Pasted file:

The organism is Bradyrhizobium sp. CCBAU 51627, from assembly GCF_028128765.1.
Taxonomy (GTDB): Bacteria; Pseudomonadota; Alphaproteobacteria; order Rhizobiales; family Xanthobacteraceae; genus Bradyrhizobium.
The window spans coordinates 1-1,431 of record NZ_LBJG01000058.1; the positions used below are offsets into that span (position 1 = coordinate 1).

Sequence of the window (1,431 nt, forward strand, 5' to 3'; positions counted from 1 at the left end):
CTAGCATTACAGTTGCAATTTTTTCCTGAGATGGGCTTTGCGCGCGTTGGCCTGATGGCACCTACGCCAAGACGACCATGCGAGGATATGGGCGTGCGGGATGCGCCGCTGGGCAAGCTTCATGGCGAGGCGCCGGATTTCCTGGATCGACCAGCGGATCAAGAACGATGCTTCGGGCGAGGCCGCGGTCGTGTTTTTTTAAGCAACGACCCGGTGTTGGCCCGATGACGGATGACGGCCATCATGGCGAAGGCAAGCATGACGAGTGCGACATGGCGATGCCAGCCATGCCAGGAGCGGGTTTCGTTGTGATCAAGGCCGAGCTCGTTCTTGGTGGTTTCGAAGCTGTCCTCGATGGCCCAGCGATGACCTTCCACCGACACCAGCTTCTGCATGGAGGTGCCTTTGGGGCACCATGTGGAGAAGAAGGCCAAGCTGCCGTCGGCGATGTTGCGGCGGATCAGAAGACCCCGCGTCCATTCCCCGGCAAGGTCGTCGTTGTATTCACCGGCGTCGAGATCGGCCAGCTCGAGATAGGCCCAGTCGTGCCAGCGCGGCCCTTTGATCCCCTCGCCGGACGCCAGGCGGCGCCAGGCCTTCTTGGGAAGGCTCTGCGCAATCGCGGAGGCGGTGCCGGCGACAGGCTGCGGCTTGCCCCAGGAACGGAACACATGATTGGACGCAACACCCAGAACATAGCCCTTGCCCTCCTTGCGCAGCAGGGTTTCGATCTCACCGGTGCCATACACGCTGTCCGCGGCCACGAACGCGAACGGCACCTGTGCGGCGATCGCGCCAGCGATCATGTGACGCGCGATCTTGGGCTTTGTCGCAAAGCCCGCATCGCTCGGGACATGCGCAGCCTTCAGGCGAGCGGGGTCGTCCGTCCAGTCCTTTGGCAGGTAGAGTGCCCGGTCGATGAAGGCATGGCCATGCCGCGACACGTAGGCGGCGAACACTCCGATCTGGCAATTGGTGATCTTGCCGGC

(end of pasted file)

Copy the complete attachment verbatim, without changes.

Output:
The organism is Bradyrhizobium sp. CCBAU 51627, from assembly GCF_028128765.1.
Taxonomy (GTDB): Bacteria; Pseudomonadota; Alphaproteobacteria; order Rhizobiales; family Xanthobacteraceae; genus Bradyrhizobium.
The window spans coordinates 1-1,431 of record NZ_LBJG01000058.1; the positions used below are offsets into that span (position 1 = coordinate 1).

Sequence of the window (1,431 nt, forward strand, 5' to 3'; positions counted from 1 at the left end):
CTAGCATTACAGTTGCAATTTTTTCCTGAGATGGGCTTTGCGCGCGTTGGCCTGATGGCACCTACGCCAAGACGACCATGCGAGGATATGGGCGTGCGGGATGCGCCGCTGGGCAAGCTTCATGGCGAGGCGCCGGATTTCCTGGATCGACCAGCGGATCAAGAACGATGCTTCGGGCGAGGCCGCGGTCGTGTTTTTTTAAGCAACGACCCGGTGTTGGCCCGATGACGGATGACGGCCATCATGGCGAAGGCAAGCATGACGAGTGCGACATGGCGATGCCAGCCATGCCAGGAGCGGGTTTCGTTGTGATCAAGGCCGAGCTCGTTCTTGGTGGTTTCGAAGCTGTCCTCGATGGCCCAGCGATGACCTTCCACCGACACCAGCTTCTGCATGGAGGTGCCTTTGGGGCACCATGTGGAGAAGAAGGCCAAGCTGCCGTCGGCGATGTTGCGGCGGATCAGAAGACCCCGCGTCCATTCCCCGGCAAGGTCGTCGTTGTATTCACCGGCGTCGAGATCGGCCAGCTCGAGATAGGCCCAGTCGTGCCAGCGCGGCCCTTTGATCCCCTCGCCGGACGCCAGGCGGCGCCAGGCCTTCTTGGGAAGGCTCTGCGCAATCGCGGAGGCGGTGCCGGCGACAGGCTGCGGCTTGCCCCAGGAACGGAACACATGATTGGACGCAACACCCAGAACATAGCCCTTGCCCTCCTTGCGCAGCAGGGTTTCGATCTCACCGGTGCCATACACGCTGTCCGCGGCCACGAACGCGAACGGCACCTGTGCGGCGATCGCGCCAGCGATCATGTGACGCGCGATCTTGGGCTTTGTCGCAAAGCCCGCATCGCTCGGGACATGCGCAGCCTTCAGGCGAGCGGGGTCGTCCGTCCAGTCCTTTGGCAGGTAGAGTGCCCGGTCGATGAAGGCATGGCCATGCCGCGACACGTAGGCGGCGAACACTCCGATCTGGCAATTGGTGATCTTGCCGGC